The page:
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    rlh2005 wrote:
    LEO 229 wrote:
    To find the owner of a firearm the ATF would need to contact the Maker and identifywhat dealer itwas sold to.Then checkwith thatdealerto see the log entry. This will showthe person it was sold to. The trail basically ends there unless the buyer can provide who he sold it to.
    How does that work if the maker no longer exists? For example, I have a COP 357 that my mother purchased in ~1984. The manufacturer has since gone under.
    I would bet that those records, like records for defunct dealers, must be turned over to the ATF...

    I'm not sure when records that would allow the ATF to track a firearm to the first retail purchaser started being kept...
    "The very atmosphere of firearms anywhere and everywhere restrains evil interference - they deserve a place of honor with all that's good." - George Washington

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    LEO 229 wrote:
    The ATF is permitted to come in and check the books only a few times a year if necessary.
    Tell that lie to Red's Trading Post. Argument from authority is the opposite of a personal attack.

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    Regular Member zoom6zoom's Avatar
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    I figure that if I buy enough guns they'll have trouble keeping track of them all. I'm off to a good start this year.

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    roscoe13 wrote:
    rlh2005 wrote:
    LEO 229 wrote:
    To find the owner of a firearm the ATF would need to contact the Maker and identifywhat dealer itwas sold to.Then checkwith thatdealerto see the log entry. This will showthe person it was sold to. The trail basically ends there unless the buyer can provide who he sold it to.
    How does that work if the maker no longer exists? For example, I have a COP 357 that my mother purchased in ~1984. The manufacturer has since gone under.
    I would bet that those records, like records for defunct dealers, must be turned over to the ATF...

    I'm not sure when records that would allow the ATF to track a firearm to the first retail purchaser started being kept...
    FFL I (Dealers) must send their records to the BATFE when closing the business. There is no such requirement for FFL III (Collectors).

    You may also avoid the whole traceability issue if you purchase older firearms that do not have serial numbers. The down side to owning a gun without a serial number is that if the gun is stolen, there is no way for you to get the gun back if it is recovered.

    You may also buy firearms from other individuals within your state. There is no record keeping and no traceability. (State law may vary.)


    You may also build your own firearms either from scratch or as 80% kits. You finish the gun and you do not have to serialize it. (State law may vary.)

    He wore his gun outside his pants for all the honest world to see. Pancho & Lefty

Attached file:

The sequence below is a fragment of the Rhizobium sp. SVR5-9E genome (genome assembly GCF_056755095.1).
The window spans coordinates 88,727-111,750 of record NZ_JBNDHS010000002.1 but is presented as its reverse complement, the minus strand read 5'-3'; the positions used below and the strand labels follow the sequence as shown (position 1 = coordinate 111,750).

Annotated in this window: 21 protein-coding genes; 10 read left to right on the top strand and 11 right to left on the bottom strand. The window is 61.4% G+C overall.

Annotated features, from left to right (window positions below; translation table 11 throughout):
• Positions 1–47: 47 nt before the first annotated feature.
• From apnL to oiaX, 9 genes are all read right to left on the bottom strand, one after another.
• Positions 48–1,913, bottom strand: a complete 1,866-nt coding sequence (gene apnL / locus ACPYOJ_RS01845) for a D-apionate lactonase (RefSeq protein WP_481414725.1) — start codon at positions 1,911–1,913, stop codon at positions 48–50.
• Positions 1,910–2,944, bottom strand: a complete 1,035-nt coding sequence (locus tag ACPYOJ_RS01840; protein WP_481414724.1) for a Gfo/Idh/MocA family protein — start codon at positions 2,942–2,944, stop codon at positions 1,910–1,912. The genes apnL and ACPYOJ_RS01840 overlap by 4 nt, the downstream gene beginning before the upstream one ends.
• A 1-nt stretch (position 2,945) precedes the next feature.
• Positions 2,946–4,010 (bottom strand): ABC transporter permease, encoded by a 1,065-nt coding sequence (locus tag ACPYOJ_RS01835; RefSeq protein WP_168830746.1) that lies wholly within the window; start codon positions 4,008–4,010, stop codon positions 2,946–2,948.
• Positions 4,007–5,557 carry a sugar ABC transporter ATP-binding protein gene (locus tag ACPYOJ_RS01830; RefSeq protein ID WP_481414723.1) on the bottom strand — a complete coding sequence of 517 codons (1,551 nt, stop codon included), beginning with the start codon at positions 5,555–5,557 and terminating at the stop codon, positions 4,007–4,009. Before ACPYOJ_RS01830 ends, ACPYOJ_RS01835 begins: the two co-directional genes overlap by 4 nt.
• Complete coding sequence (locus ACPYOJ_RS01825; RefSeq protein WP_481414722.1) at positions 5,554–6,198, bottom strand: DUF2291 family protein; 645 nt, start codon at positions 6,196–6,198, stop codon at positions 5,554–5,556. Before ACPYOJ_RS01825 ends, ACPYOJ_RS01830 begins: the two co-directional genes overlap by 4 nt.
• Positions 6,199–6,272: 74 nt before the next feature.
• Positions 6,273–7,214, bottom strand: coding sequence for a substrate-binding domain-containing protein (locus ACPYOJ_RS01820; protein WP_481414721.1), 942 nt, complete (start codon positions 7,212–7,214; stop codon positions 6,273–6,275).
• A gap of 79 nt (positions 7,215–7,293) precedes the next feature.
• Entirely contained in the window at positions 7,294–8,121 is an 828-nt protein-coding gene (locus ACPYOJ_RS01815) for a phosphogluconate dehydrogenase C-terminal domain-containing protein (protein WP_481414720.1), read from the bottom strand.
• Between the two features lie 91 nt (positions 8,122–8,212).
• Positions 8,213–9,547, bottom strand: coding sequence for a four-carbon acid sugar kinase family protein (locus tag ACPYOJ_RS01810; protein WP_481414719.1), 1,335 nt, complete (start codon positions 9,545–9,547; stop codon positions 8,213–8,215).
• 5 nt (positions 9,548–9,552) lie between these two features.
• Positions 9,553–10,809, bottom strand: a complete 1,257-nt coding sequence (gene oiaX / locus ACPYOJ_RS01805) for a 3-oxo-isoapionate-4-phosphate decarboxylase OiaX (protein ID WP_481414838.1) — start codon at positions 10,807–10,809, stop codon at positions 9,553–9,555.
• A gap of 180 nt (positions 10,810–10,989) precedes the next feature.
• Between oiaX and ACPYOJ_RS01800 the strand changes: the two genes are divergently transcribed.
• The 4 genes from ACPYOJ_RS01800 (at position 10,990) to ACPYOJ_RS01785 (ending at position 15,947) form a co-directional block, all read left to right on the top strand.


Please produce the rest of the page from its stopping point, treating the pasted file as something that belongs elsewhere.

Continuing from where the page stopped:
The millions of people, armed in the holy cause of liberty, and in such a country as that which we possess, are invincible by any force which our enemy can send against us....There is no retreat but in submission and slavery! ...The war is inevitable–and let it come! I repeat it, Sir, let it come …………. PATRICK HENRY speech 1776

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    Regular Member glockfan's Avatar
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    How about when a dealer buys a used gun do they check the serial? I'd hate to buy a stolen used gun!

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    glockfan wrote:
    How about when a dealer buys a used gun do they check the serial? I'd hate to buy a stolen used gun!
    I do not believe there is a system for FFL dealers to check serials to see if gun is stolen. I do believe some police Departments will forward serials of stolen guns to local FFL dealers asking them to be on lookout for a certain type of gun. Officers with access to NCIC can run serials to check if they have been reported stolen.

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    glockfan wrote:
    How about when a dealer buys a used gun do they check the serial? I'd hate to buy a stolen used gun!
    Good question.....

    I am not sure if they call the local police to check it or not. I know pawn shops are required to enter everything they buy into,I believe, an Internet database that the police can search.

    I have seen searches done and you can look for the stolen property from your case. You can also see what people have pawned. This is great when you catch a guy stealing watches and mobile phones from UPS packages.

    If theguypawns 10 a week that are brand new has some explaining to do. :P

    I will ask my local gun dealer what they do when they buy a used gun.

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    What about a kit gun? I mean, I guess there's some part that's considered a "gun" in there, and that has a tracked serial number, right?
    Why open carry? Because 1911 > 911.